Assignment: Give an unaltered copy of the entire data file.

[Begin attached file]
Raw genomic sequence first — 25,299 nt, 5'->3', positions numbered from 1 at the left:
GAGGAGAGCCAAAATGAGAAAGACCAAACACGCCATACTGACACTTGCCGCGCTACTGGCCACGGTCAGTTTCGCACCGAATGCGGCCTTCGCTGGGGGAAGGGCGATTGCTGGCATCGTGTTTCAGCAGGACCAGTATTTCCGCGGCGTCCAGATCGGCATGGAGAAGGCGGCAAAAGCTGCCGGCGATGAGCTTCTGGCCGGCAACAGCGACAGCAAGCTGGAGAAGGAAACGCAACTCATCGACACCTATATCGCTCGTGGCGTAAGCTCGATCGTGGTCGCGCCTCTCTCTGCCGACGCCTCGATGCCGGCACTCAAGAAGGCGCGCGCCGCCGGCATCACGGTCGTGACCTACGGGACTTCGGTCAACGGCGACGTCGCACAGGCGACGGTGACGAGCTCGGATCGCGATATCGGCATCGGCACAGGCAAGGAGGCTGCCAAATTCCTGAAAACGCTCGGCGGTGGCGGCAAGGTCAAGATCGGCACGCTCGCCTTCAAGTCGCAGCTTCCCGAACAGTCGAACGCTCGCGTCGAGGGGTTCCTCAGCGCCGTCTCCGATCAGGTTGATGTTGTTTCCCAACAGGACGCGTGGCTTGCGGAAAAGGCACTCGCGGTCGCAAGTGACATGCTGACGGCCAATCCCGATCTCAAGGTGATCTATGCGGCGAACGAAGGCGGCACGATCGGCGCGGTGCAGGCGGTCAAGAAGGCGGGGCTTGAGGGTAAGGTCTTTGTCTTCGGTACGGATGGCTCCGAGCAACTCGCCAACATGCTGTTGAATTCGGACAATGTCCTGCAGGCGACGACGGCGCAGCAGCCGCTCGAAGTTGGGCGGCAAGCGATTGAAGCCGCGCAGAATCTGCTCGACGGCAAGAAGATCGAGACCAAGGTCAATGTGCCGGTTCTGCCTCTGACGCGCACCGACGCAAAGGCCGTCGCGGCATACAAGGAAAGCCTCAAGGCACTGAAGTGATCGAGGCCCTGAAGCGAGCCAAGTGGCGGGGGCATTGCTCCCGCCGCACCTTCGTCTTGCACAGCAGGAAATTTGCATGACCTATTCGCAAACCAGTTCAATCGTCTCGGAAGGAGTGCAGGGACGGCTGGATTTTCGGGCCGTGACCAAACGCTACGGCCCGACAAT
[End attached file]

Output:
Raw genomic sequence first — 25,299 nt, 5'->3', positions numbered from 1 at the left:
GAGGAGAGCCAAAATGAGAAAGACCAAACACGCCATACTGACACTTGCCGCGCTACTGGCCACGGTCAGTTTCGCACCGAATGCGGCCTTCGCTGGGGGAAGGGCGATTGCTGGCATCGTGTTTCAGCAGGACCAGTATTTCCGCGGCGTCCAGATCGGCATGGAGAAGGCGGCAAAAGCTGCCGGCGATGAGCTTCTGGCCGGCAACAGCGACAGCAAGCTGGAGAAGGAAACGCAACTCATCGACACCTATATCGCTCGTGGCGTAAGCTCGATCGTGGTCGCGCCTCTCTCTGCCGACGCCTCGATGCCGGCACTCAAGAAGGCGCGCGCCGCCGGCATCACGGTCGTGACCTACGGGACTTCGGTCAACGGCGACGTCGCACAGGCGACGGTGACGAGCTCGGATCGCGATATCGGCATCGGCACAGGCAAGGAGGCTGCCAAATTCCTGAAAACGCTCGGCGGTGGCGGCAAGGTCAAGATCGGCACGCTCGCCTTCAAGTCGCAGCTTCCCGAACAGTCGAACGCTCGCGTCGAGGGGTTCCTCAGCGCCGTCTCCGATCAGGTTGATGTTGTTTCCCAACAGGACGCGTGGCTTGCGGAAAAGGCACTCGCGGTCGCAAGTGACATGCTGACGGCCAATCCCGATCTCAAGGTGATCTATGCGGCGAACGAAGGCGGCACGATCGGCGCGGTGCAGGCGGTCAAGAAGGCGGGGCTTGAGGGTAAGGTCTTTGTCTTCGGTACGGATGGCTCCGAGCAACTCGCCAACATGCTGTTGAATTCGGACAATGTCCTGCAGGCGACGACGGCGCAGCAGCCGCTCGAAGTTGGGCGGCAAGCGATTGAAGCCGCGCAGAATCTGCTCGACGGCAAGAAGATCGAGACCAAGGTCAATGTGCCGGTTCTGCCTCTGACGCGCACCGACGCAAAGGCCGTCGCGGCATACAAGGAAAGCCTCAAGGCACTGAAGTGATCGAGGCCCTGAAGCGAGCCAAGTGGCGGGGGCATTGCTCCCGCCGCACCTTCGTCTTGCACAGCAGGAAATTTGCATGACCTATTCGCAAACCAGTTCAATCGTCTCGGAAGGAGTGCAGGGACGGCTGGATTTTCGGGCCGTGACCAAACGCTACGGCCCGACAAT